[+] EnlargeMichael Mauti
Joe Robbins/Getty ImagesMichael Mauti won't see much action this spring as he continues to rehab his knee, but he expects to be 100 percent this fall.
Mauti missed the 2009 season when he tore his right ACL in preseason practice, and injuries slowed him down in 2010. He came into 2011 finally feeling fully healthy and looking forward to a big season. Instead, his left knee, one that had never given him any trouble before, betrayed him.

"When the doctor got in there for the surgery, he said there was just a weakness there," Mauti said. "He told me I'd be better off by having it fixed."

That was small solace to a player whose promising career keeps getting stalled by injuries. But Mauti has never been one to believe in self pity, and his coaches made sure he didn't wallow after the latest setback.

Soon after his surgery, Mauti took on a new role. Then-defensive coordinator Tom Bradley put him in charge of signaling in calls from the sideline during practice.

"I was out there standing right next to him every day at practice doing those signals," Mauti said. "That definitely kept me plugged in. I had no choice but to get out there and do whatever I could to help my team win."

Mauti also delivered a moving speech on behalf of the current Penn State players at Joe Paterno's memorial. He hopes to have a more active role with this year's team.

Mauti says his knee feels great right now, and he's planning to start cutting and doing agility exercises in the next week or so. But his previous rehab taught him that he needs to take things slow and build the muscles in his leg before trying to do too much. So he'll be very limited still for Penn State's spring practices.

"There's no rush, really," he said. "I'm thinking when we get into May and June, there will be pretty much no restrictions on anything."

Mauti has shown what he can do when healthy. In 2010, he finished fifth on the team with 67 tackles despite some nagging injuries. He was off to a strong start last season, recording 13 tackles against Alabama and grabbing a key interception at Temple the week before his torn ACL.

With him back in the fold, the Nittany Lions could have one of the strongest linebacking corps in the Big Ten and the country in 2012. Gerald Hodges had a breakout campaign in 2011, earning first-team All-Big Ten honors, and Glenn Carson also returns at middle linebacker after his first full season of starting.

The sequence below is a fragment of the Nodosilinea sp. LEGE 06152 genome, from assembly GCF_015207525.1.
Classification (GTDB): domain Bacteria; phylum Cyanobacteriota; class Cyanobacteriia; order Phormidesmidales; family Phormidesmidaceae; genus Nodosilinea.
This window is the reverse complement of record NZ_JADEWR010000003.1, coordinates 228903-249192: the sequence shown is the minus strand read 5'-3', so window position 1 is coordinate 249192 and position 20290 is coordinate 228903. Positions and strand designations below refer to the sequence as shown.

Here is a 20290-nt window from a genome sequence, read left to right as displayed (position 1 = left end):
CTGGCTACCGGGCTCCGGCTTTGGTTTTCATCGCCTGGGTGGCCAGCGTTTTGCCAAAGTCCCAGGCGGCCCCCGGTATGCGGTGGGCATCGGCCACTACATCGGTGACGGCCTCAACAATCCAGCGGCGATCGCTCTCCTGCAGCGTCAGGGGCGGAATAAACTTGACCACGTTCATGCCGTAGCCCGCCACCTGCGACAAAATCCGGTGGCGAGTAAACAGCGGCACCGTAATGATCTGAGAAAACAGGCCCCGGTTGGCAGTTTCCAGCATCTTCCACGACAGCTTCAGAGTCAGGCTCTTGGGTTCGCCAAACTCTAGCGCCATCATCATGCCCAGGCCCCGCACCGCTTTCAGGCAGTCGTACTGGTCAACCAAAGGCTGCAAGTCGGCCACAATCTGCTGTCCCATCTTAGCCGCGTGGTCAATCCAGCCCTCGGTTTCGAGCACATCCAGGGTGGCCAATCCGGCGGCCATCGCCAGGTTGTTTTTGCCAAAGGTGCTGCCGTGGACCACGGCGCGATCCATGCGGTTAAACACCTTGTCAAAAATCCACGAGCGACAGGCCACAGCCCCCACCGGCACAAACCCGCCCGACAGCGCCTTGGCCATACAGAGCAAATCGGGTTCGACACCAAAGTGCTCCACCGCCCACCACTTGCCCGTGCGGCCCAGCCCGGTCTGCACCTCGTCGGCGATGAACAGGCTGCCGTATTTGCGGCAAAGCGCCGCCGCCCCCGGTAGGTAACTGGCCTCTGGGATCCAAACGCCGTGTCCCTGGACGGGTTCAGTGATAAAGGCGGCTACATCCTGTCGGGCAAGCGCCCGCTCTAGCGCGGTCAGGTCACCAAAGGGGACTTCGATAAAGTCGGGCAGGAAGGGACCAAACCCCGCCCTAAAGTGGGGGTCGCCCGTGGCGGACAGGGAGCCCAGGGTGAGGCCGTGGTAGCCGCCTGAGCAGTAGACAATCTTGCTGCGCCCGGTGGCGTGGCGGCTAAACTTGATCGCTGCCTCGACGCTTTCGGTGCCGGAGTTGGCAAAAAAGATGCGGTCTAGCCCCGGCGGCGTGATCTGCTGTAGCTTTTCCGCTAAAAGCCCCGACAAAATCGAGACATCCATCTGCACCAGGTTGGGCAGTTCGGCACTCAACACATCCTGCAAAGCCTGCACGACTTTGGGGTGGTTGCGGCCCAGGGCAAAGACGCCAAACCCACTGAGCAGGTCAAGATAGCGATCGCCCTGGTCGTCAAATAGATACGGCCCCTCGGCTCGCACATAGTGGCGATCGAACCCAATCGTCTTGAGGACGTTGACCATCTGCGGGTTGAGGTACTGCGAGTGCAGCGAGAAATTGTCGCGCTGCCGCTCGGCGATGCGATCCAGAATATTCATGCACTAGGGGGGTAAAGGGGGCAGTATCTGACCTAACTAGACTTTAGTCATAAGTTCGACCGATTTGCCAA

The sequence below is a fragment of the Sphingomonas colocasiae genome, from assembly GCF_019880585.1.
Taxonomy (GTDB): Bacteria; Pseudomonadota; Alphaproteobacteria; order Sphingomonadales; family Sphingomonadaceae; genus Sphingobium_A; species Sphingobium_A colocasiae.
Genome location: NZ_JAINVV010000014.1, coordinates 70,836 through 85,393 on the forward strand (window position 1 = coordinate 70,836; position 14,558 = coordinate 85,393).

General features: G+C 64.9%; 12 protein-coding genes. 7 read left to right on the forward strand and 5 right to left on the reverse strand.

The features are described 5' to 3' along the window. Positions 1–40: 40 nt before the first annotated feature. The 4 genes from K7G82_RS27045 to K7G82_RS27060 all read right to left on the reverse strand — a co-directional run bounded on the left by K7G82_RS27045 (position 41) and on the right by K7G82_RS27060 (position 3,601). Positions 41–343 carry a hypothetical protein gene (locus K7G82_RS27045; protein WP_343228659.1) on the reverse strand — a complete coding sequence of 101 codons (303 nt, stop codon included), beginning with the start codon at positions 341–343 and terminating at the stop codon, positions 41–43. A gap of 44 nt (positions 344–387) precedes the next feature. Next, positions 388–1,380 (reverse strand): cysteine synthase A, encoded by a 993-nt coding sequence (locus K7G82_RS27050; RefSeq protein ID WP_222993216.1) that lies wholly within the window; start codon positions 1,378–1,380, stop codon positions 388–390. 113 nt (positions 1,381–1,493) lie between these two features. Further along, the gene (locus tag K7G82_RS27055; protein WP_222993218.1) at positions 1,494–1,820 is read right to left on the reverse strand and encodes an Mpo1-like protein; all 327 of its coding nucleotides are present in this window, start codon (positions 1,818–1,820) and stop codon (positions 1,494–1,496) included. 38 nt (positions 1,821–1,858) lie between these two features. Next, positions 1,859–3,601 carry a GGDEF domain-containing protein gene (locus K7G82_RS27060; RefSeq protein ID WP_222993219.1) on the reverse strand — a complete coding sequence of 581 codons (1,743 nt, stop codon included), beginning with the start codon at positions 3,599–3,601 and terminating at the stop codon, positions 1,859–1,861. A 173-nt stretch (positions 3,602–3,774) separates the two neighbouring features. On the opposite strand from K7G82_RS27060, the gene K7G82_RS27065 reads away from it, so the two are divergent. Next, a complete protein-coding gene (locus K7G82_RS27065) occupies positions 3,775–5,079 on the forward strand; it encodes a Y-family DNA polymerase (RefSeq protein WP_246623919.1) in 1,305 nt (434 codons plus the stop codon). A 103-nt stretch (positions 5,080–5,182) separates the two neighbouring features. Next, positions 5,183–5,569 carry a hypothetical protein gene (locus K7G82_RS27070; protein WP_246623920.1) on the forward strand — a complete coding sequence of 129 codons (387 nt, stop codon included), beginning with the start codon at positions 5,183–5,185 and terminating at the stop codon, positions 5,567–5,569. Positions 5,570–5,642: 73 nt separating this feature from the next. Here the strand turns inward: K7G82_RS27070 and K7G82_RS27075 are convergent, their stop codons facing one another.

"I really think the sky's the limit for us," Mauti said.

They will have to learn a new defensive system for the first time in their careers, and new coordinator Ted Roof will have all new terminology. But Mauti is confident that he and his teammates can pick it up quickly, because he says the style is not too different and that the defensive veterans "have pretty good football IQs and know what they're doing."

Mauti will mostly be watching and observing this spring. But by the fall, he expects to be back on the field making an impact. And maybe he'll finally catch a break with his health and end his career with a bang.

"This is my last go-round here, so I'm taking every day and making the most out of it," he said. "I only get one more shot at this thing. I'm really excited about where Penn State is going, and I'm happy to be a part of the transition. I just want to help us win some games."

Big Ten Friday mailblog

February, 17, 2012
2/17/12
4:30
PM ET
Hoping everyone has a great weekend. The blog will be dark Monday for the holiday, but I'll be back at it bright and early Tuesday morning.

Onto your emails ...

Nick from Omaha writes: Adam, love the blog. I was just thinking: Everyone's asking what will happen to the Rose Bowl if a playoff system comes along. Well in the playoff system, there probably wouldn't be any important bowls so that would mean the end of the Rose Bowl. Well what if the Rose Bowl becomes a championship game of sorts for the B1G-Pac-12 and is played before the playoffs, or maybe as a way to get an automatic seed into an 8-team playoff? That would preserve the Rose Bowl and it would add greater importance to the season and partnership between the conferences. Whats your take?

Adam Rittenberg: Nick, it's an interesting idea. Your model would extend the season well into January, because the Rose Bowl isn't going to move from its traditional Jan. 1 date. In your model, we'd be seeing games at least two weeks into January and possibly three weeks in. Can't see the university presidents going for it, but you never know. Also, if the Rose Bowl determines an automatic bid to the playoffs, would there still be opportunities for other Big Ten and Pac-12 teams to make it. I don't think those two leagues want only one representative between the two of them in an eight-team playoff. I think it's more likely we see the Rose Bowl either incorporated into the playoff structure or exist independently of the playoff but take place around the same time. I think the time window we're looking at for all of this is between Dec. 20-Jan. 10.


Mark from Wooster, Ohio, writes: Thanks for answering my question but it just raises more questions. You write "While it's possible an undefeated Big Ten team could be left out, history shows it's highly unlikely. 'Bennett writes "Wisconsin makes three more plays last year it goes undefeated" So are you suggesting if the Badgers did not lose those two close games. They would have gone to the National Championship? It is my humble opinion In addition to making those close loses into wins, they would have needed some Quality wins outside the conference. What am I missing here?